Groucho Club seeks site for media hotel

Click to follow
The Independent Online
THE GROUCHO Club in Soho, home-from-home for the media and entertainment cognoscenti, is to open a hotel in central London.

A site in one of the capital's more fashionable districts is being sought for the hotel, which will have up to 90 bedrooms with prices starting at around pounds 130 per night.

Tony MacKintosh, the executive chairman of the Groucho Club, is willing to pay around pounds 4m for the site alone. He said he had considered locations from bohemian Clerkenwell near central London to up-and-coming Queen's Park in the north-west, but had not found the right spot yet.

Julian Amery, the development manager of the Groucho Hotel project, has been criss-crossing London on his Vespa motor-scooter, scouting locations. He said the vision was to create, "a clubby London hotel with a big bar". Those who have dreamed of infiltrating the Groucho's Dean Street clique will at last be able to say they had a drink at "the Groucho".

The club is so famous that, in Nineties marketing-speak, the Groucho has become a brand in its own right. Mr MacKintosh said the club already offered 14 "snug" bedrooms at its Soho premises for members' use and had a well-run restaurant, making the move into the hotel business in a city with a shortage of hotel rooms a natural progression.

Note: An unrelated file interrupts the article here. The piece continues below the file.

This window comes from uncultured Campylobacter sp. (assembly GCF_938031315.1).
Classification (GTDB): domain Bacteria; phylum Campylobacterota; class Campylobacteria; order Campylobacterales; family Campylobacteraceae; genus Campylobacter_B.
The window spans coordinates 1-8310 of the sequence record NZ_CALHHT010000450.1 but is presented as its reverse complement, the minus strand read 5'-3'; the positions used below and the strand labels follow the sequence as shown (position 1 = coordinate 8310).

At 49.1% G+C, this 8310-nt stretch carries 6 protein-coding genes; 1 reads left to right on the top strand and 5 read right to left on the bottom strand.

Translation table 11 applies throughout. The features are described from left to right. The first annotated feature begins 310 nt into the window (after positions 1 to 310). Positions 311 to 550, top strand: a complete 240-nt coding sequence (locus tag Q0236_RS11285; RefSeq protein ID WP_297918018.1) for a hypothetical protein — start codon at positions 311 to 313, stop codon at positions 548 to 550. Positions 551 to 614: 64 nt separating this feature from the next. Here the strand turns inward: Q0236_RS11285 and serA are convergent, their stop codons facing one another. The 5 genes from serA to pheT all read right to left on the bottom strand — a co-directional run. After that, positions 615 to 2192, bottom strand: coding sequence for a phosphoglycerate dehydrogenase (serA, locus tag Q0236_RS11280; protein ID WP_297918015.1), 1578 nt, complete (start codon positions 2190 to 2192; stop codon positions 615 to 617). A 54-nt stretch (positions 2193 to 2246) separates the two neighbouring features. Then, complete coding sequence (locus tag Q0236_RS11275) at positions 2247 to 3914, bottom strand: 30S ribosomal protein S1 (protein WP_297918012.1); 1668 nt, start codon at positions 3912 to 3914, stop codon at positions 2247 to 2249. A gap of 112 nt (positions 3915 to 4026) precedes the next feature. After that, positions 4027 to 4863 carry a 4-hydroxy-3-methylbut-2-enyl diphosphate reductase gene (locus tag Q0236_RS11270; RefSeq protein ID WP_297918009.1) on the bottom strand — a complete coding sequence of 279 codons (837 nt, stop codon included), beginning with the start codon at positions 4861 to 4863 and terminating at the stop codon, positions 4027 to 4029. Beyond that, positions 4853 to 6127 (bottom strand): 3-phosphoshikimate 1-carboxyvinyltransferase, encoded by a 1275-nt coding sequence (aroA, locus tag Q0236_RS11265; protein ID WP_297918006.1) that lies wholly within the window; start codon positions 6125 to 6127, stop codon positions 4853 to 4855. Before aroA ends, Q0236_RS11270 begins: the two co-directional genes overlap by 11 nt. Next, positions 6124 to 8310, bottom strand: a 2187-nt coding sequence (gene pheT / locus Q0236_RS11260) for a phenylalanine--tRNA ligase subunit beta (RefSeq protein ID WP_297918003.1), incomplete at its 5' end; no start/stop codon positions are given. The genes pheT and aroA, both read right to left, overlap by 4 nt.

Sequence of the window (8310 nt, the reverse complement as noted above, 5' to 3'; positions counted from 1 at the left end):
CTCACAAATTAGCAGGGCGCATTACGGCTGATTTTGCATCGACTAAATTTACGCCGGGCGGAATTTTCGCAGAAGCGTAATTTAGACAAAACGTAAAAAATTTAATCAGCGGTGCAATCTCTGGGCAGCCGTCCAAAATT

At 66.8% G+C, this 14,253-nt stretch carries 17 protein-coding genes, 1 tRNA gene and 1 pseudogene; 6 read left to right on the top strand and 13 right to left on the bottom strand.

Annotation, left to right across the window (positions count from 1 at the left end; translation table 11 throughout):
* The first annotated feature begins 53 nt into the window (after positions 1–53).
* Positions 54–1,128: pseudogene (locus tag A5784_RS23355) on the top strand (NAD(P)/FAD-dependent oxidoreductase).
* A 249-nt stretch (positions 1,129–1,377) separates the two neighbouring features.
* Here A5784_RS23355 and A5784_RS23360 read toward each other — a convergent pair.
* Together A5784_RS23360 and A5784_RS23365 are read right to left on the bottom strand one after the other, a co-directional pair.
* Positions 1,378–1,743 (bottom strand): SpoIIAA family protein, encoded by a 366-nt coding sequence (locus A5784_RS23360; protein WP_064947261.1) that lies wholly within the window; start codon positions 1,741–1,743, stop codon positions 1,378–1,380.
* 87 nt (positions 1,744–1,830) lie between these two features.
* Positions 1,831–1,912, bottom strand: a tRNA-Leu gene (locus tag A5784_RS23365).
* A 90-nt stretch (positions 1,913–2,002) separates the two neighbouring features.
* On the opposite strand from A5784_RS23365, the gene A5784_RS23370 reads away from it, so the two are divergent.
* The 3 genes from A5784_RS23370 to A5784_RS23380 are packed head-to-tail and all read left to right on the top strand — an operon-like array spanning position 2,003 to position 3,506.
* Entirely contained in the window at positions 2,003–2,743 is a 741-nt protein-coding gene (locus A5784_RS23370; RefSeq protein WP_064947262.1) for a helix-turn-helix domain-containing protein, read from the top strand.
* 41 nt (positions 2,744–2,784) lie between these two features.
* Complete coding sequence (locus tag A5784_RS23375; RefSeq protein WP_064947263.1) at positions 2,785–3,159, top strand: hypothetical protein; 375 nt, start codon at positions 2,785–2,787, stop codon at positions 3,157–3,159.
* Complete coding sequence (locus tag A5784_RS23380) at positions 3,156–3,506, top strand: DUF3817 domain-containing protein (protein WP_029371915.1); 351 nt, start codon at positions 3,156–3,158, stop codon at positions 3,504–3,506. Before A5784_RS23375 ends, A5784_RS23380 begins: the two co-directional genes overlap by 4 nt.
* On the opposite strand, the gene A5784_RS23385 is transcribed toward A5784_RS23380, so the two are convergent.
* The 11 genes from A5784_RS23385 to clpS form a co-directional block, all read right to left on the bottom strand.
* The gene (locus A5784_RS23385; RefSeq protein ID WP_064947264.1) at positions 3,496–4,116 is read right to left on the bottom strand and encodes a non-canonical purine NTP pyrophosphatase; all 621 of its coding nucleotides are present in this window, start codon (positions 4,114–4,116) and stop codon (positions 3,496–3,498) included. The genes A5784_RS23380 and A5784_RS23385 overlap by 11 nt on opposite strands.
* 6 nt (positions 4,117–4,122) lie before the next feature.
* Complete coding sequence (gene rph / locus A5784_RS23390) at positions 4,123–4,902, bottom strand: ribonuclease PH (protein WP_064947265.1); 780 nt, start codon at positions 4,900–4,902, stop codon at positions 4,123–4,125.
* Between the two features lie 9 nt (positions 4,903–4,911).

The Groucho Hotel would join a growing number of designer-label hotels in London, such as the Hempel and No 1 Aldwych, which are small in size but big on style.

The Groucho Club, named in memory of Groucho Marx, who joked that he would not want to belong to a club that would accept him as a member, was founded 14 years ago, reputedly as an alternative to the fuddy-duddy Garrick Club that still refuses to allow women to join.

Despite being the watering hole of liberal professionals, the Groucho Club soon became very exclusive, charging its members more than pounds 400 per year. There are 2,000 names on its waiting list and it makes an annual profit of pounds 500,000.

Since the club opened, many have sought to emulate its success, including the Soho House, Blacks, the Cobden Club and Teatro, but the Groucho remains the epicentre for media players. Behind its anonymous doors in Dean Street they do deals, network with a vengeance and blow air kisses across dimly lit rooms.

Here, if you are allowed in, you can encounter film directors, novelists and literary agents, publishers, established actors and journalists in various states of inebriation.

In its big sofas and deep armchairs, Robbie Coltrane might hold court with a bevy of appreciative drones, bad boy actor Keith Allen might be spotted skulking at the bar, or Beryl Bainbridge could challenge Gary Lineker to a drinking competition. In the Groucho you can bump into Dawn French, trip over Joanna Lumley or duck a pool cue swung by Liam Gallagher.

Tales of members banging massive egos against gargantuan self-regard or becoming tired and emotional after too much alcohol are dutifully recorded in gossip columns.

A couple of hacks are always in the club ready to record an outrageous scene and the constant stream of publicity has turned the Groucho into the most famous private club in the country.